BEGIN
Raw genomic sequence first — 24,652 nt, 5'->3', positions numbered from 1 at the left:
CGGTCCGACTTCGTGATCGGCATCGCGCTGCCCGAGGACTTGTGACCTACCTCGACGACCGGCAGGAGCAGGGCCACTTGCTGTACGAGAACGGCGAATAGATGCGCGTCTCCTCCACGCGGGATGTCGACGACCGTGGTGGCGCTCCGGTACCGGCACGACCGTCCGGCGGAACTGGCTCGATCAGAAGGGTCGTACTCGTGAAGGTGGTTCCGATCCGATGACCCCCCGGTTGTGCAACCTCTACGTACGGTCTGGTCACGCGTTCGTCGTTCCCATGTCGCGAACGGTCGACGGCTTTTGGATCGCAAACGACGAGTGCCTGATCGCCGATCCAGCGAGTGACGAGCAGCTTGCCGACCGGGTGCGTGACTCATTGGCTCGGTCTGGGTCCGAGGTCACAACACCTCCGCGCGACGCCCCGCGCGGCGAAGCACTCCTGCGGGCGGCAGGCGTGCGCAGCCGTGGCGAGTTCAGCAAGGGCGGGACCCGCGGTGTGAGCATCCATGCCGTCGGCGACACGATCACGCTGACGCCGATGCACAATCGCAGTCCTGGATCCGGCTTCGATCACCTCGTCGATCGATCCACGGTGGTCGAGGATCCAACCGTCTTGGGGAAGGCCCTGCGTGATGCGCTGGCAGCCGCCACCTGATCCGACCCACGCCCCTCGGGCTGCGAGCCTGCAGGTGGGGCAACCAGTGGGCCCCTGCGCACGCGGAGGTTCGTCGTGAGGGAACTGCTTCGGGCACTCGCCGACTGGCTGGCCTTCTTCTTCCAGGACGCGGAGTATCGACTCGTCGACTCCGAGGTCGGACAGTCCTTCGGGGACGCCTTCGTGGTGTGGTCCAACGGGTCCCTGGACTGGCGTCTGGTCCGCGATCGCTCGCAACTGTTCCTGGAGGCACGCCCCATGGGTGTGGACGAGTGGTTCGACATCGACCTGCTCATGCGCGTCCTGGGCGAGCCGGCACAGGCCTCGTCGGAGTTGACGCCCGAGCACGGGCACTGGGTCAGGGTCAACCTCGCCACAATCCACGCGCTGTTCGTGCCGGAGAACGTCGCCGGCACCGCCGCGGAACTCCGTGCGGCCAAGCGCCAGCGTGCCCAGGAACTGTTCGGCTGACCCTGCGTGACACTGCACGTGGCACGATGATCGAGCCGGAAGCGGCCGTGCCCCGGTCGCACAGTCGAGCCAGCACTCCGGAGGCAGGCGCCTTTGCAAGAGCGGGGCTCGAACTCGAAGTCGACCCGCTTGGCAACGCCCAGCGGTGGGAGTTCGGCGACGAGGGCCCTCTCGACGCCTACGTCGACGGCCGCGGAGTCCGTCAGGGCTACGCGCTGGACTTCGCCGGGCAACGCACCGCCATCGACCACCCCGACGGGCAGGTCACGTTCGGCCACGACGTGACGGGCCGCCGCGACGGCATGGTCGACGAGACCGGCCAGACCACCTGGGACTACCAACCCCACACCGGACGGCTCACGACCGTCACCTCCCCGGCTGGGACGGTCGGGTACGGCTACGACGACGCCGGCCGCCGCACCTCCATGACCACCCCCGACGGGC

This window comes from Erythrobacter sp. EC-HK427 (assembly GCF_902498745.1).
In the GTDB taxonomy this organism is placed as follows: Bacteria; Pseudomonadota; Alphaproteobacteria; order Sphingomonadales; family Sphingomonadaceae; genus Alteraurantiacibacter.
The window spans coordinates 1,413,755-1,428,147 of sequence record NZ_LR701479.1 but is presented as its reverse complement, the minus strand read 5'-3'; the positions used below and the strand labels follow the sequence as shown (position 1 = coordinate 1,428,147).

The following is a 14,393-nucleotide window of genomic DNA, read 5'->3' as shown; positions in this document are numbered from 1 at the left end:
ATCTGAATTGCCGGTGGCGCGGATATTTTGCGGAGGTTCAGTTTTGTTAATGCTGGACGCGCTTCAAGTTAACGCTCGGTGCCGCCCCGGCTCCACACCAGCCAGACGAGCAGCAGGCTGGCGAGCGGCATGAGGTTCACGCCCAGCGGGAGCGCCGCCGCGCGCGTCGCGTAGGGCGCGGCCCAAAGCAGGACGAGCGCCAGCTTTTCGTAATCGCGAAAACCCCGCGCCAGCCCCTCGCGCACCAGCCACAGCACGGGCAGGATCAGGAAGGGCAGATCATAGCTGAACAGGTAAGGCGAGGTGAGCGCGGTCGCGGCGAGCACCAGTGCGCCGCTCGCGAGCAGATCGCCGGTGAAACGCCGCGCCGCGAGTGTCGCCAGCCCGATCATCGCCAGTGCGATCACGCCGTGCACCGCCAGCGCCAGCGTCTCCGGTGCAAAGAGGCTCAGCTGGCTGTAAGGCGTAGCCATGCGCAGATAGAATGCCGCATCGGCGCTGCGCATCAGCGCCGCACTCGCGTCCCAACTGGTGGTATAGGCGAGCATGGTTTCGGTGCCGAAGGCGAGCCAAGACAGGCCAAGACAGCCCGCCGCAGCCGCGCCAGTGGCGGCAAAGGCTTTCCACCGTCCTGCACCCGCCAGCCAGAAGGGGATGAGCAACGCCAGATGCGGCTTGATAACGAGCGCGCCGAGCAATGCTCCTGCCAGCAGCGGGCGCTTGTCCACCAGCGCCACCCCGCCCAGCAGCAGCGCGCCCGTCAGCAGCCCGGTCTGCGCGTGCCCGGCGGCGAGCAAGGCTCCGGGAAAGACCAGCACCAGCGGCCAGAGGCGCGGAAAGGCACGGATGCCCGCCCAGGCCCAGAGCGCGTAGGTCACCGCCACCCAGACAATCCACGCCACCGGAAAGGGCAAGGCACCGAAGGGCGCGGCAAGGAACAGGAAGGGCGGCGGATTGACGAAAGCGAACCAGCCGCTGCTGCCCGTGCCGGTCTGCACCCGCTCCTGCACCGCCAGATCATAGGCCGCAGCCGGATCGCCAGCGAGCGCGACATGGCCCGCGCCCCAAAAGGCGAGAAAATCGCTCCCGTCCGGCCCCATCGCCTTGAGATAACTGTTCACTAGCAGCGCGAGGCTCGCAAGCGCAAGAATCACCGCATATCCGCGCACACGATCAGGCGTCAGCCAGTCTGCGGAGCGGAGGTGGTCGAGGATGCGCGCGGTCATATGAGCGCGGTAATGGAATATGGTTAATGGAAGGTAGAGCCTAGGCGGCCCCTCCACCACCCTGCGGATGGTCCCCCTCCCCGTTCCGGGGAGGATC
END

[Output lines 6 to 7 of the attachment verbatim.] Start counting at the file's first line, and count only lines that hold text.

The following is a 14,393-nucleotide window of genomic DNA, read 5'->3' as shown; positions in this document are numbered from 1 at the left end:
ATCTGAATTGCCGGTGGCGCGGATATTTTGCGGAGGTTCAGTTTTGTTAATGCTGGACGCGCTTCAAGTTAACGCTCGGTGCCGCCCCGGCTCCACACCAGCCAGACGAGCAGCAGGCTGGCGAGCGGCATGAGGTTCACGCCCAGCGGGAGCGCCGCCGCGCGCGTCGCGTAGGGCGCGGCCCAAAGCAGGACGAGCGCCAGCTTTTCGTAATCGCGAAAACCCCGCGCCAGCCCCTCGCGCACCAGCCACAGCACGGGCAGGATCAGGAAGGGCAGATCATAGCTGAACAGGTAAGGCGAGGTGAGCGCGGTCGCGGCGAGCACCAGTGCGCCGCTCGCGAGCAGATCGCCGGTGAAACGCCGCGCCGCGAGTGTCGCCAGCCCGATCATCGCCAGTGCGATCACGCCGTGCACCGCCAGCGCCAGCGTCTCCGGTGCAAAGAGGCTCAGCTGGCTGTAAGGCGTAGCCATGCGCAGATAGAATGCCGCATCGGCGCTGCGCATCAGCGCCGCACTCGCGTCCCAACTGGTGGTATAGGCGAGCATGGTTTCGGTGCCGAAGGCGAGCCAAGACAGGCCAAGACAGCCCGCCGCAGCCGCGCCAGTGGCGGCAAAGGCTTTCCACCGTCCTGCACCCGCCAGCCAGAAGGGGATGAGCAACGCCAGATGCGGCTTGATAACGAGCGCGCCGAGCAATGCTCCTGCCAGCAGCGGGCGCTTGTCCACCAGCGCCACCCCGCCCAGCAGCAGCGCGCCCGTCAGCAGCCCGGTCTGCGCGTGCCCGGCGGCGAGCAAGGCTCCGGGAAAGACCAGCACCAGCGGCCAGAGGCGCGGAAAGGCACGGATGCCCGCCCAGGCCCAGAGCGCGTAGGTCACCGCCACCCAGACAATCCACGCCACCGGAAAGGGCAAGGCACCGAAGGGCGCGGCAAGGAACAGGAAGGGCGGCGGATTGACGAAAGCGAACCAGCCGCTGCTGCCCGTGCCGGTCTGCACCCGCTCCTGCACCGCCAGATCATAGGCCGCAGCCGGATCGCCAGCGAGCGCGACATGGCCCGCGCCCCAAAAGGCGAGAAAATCGCTCCCGTCCGGCCCCATCGCCTTGAGATAACTGTTCACTAGCAGCGCGAGGCTCGCAAGCGCAAGAATCACCGCATATCCGCGCACACGATCAGGCGTCAGCCAGTCTGCGGAGCGGAGGTGGTCGAGGATGCGCGCGGTCATATGAGCGCGGTAATGGAATATGGTTAATGGAAGGTAGAGCCTAGGCGGCCCCTCCACCACCCTGCGGATGGTCCCCCTCCCCGTTCCGGGGAGGATC